Joni T.

Moderator
I never did this with either of my boys. Just by going to a doctors appointment you are already going out so what's the point :) But, in terms of the 'why' and origin, I have heard it's to avoid the evil eye. Staying in for the 40 days until the baby's blessing is supposed to protect you and the baby from the mati.

I personally don't consider these a non-negotiable tradition and most of my friends did not do it.

Good luck and congrats!!!!
Ah, the "mati". I would think mother and baby would still be susceptible to the mati after 40 days too. We know, from My Fat Greek Wedding, to spit at people not to "matiasi" us. However, we know the biggest deterrent would be to wear our cross.
 

StamatiaMaria

New member
I tried to do this with my first born but lasted 7 days. It was summer, the weather was beautiful and I felt trapped :)
Luckily my parents and in-laws weren't too opinionated on this particular topic!
 
I tried to do this with my first born but lasted 7 days. It was summer, the weather was beautiful and I felt trapped :)
Luckily my parents and in-laws weren't too opinionated on this particular topic!
If you're giving birth in the summer I would say going outside would do you some good! Fresh air and some vitamin D can really cheer you up! I would recommend you stay away from other people though, your immunity might be low and you want to be careful because of covid.
 
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CarrieKaterina

New member
I never did this with either of my boys. Just by going to a doctors appointment you are already going out so what's the point :) But, in terms of the 'why' and origin, I have heard it's to avoid the evil eye. Staying in for the 40 days until the baby's blessing is supposed to protect you and the baby from the mati.

I personally don't consider these a non-negotiable tradition and most of my friends did not do it.

Good luck and congrats!!!!
Thanks we are super excited! I'm sure it's the mati it seems like everything is somehow rooted in the mati with my in-laws haha
 

Resources for Learning Greek Before Your Trip to Greece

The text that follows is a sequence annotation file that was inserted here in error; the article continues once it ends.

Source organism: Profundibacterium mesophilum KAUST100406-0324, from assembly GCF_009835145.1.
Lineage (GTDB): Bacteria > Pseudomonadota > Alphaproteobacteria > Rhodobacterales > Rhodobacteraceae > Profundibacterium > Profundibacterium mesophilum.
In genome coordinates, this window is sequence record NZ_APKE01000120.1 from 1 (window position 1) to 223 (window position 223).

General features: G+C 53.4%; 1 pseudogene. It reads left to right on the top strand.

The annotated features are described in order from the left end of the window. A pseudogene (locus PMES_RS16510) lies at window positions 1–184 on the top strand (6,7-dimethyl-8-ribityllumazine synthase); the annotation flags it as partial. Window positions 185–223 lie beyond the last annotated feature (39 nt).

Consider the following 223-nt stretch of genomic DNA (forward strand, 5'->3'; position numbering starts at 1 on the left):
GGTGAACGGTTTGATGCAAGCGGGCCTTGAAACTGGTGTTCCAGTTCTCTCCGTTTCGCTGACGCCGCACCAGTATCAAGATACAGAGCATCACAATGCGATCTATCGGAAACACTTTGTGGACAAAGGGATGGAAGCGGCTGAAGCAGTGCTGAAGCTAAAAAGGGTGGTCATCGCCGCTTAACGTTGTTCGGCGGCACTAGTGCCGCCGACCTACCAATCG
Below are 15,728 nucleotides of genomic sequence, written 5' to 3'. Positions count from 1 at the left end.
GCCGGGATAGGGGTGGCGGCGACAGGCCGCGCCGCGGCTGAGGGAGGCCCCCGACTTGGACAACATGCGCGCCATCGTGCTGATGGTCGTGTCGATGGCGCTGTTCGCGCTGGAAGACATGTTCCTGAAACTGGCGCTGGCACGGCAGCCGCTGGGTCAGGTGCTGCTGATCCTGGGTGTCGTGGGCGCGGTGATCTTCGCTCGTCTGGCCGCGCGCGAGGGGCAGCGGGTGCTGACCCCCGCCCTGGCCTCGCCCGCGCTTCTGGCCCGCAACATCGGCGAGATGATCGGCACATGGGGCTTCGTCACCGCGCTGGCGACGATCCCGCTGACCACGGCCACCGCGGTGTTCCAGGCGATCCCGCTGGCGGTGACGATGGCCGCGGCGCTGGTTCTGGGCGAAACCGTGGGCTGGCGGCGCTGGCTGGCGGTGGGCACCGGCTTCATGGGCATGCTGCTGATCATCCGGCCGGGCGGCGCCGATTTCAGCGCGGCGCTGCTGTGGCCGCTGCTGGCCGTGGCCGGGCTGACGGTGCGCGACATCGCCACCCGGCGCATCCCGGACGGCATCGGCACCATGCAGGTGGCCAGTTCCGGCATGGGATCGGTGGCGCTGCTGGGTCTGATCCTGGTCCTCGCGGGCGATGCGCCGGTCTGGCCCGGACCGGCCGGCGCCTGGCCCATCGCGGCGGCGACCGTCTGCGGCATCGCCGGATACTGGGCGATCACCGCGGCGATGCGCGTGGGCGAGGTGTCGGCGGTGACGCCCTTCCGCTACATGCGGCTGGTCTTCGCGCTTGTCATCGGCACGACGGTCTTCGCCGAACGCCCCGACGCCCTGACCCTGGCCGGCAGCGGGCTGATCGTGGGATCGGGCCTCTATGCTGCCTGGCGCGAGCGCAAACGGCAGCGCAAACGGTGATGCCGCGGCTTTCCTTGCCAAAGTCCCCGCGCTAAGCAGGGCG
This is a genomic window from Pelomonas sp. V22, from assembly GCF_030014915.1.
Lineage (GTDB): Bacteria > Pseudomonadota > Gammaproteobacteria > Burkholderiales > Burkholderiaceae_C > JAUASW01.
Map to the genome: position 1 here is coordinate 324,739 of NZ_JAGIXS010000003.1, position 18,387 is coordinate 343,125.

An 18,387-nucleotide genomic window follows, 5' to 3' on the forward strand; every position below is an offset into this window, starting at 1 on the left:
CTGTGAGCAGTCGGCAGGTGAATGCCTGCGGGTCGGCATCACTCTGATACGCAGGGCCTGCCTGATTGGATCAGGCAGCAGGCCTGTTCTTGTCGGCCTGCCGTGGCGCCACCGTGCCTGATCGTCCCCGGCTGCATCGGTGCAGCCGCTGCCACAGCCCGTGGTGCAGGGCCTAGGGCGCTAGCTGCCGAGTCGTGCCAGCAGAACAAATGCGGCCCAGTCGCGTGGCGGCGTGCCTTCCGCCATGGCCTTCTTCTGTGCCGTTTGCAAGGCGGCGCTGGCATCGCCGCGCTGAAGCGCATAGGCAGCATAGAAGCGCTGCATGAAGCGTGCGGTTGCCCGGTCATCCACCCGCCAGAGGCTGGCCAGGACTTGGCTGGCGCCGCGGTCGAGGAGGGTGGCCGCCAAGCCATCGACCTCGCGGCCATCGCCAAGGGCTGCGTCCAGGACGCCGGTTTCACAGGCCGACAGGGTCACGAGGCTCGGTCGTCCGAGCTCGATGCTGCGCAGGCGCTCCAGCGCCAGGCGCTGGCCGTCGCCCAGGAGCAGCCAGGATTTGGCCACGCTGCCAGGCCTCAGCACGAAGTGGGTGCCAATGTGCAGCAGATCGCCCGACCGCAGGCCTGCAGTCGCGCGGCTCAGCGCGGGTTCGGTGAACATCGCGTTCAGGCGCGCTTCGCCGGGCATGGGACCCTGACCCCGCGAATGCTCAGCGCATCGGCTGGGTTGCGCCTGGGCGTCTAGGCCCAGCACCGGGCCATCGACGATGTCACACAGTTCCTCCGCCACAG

It really does enhance your experience to learn some Greek, or brush up on your existing Greek, before you visit. I thought I would put together a list of some of the best resources I have found - they're all free.

- Duolingo has Greek now - I am not sure how effective it is, but it is free and that alone makes it worth checking out.
- Easy Greek on Youtube - https://www.youtube.com/c/EasyGreekVideos - they have a lot of great content - I love how they interview people on the street
- Podcasts - There are plenty of learn Greek podcasts on both Spotify and through Apple and they are all worth checking out - For example, Easy Greek also has a podcast and there's a good one called "It's All Greek to Me". There are a lot of others.

In addition, you can check out various language programs (these aren't free). I like Pimsleur for conversational Greek, Rosetta Stone is pretty good, Mango, and there are others but those are the ones I have tried.

Which language programs have you used for Greek, and what were your results?

Things to Know When Visiting Greece?

I found this article very helpful... I am going soon and this isn't my first time, but I still fond this helpful:


Do you have anything to add t this list? #3 - find your latest alike - really caught my eye. I am a photographer so this is a work/play type of trip and I bet I can get some great slice of life shots there.

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Greek Table Etiquette?

I haven't really thought of this, but there is a lot of etiquette for dining in the Greek culture. What do you guys think? It looks like there is a lot to think about:


In particular, the section on doing toasts was fascinating. I noticed that just about at every meal, someone is doing a toast. Do you guys have anything to add?

Tips for Learning Greek While in Greece?

Now that I am getting older, I realize how important my Greek heritage is. So, I've made it my mission to learn more about it. One of the things I want to do is get better at Greek. And sure, I know I can use language programs - but it seems to me that learning it while in the country might be a little easier. I know that a 2 or 3 week trip won't make me fluent, but I bet it can give me a really good head start. Do you guys have any tips for how I can immerse myself in the Greek language while I am in the country?
Share and discuss Greek traditions related to Greek weddings, christenings, dance & holidays!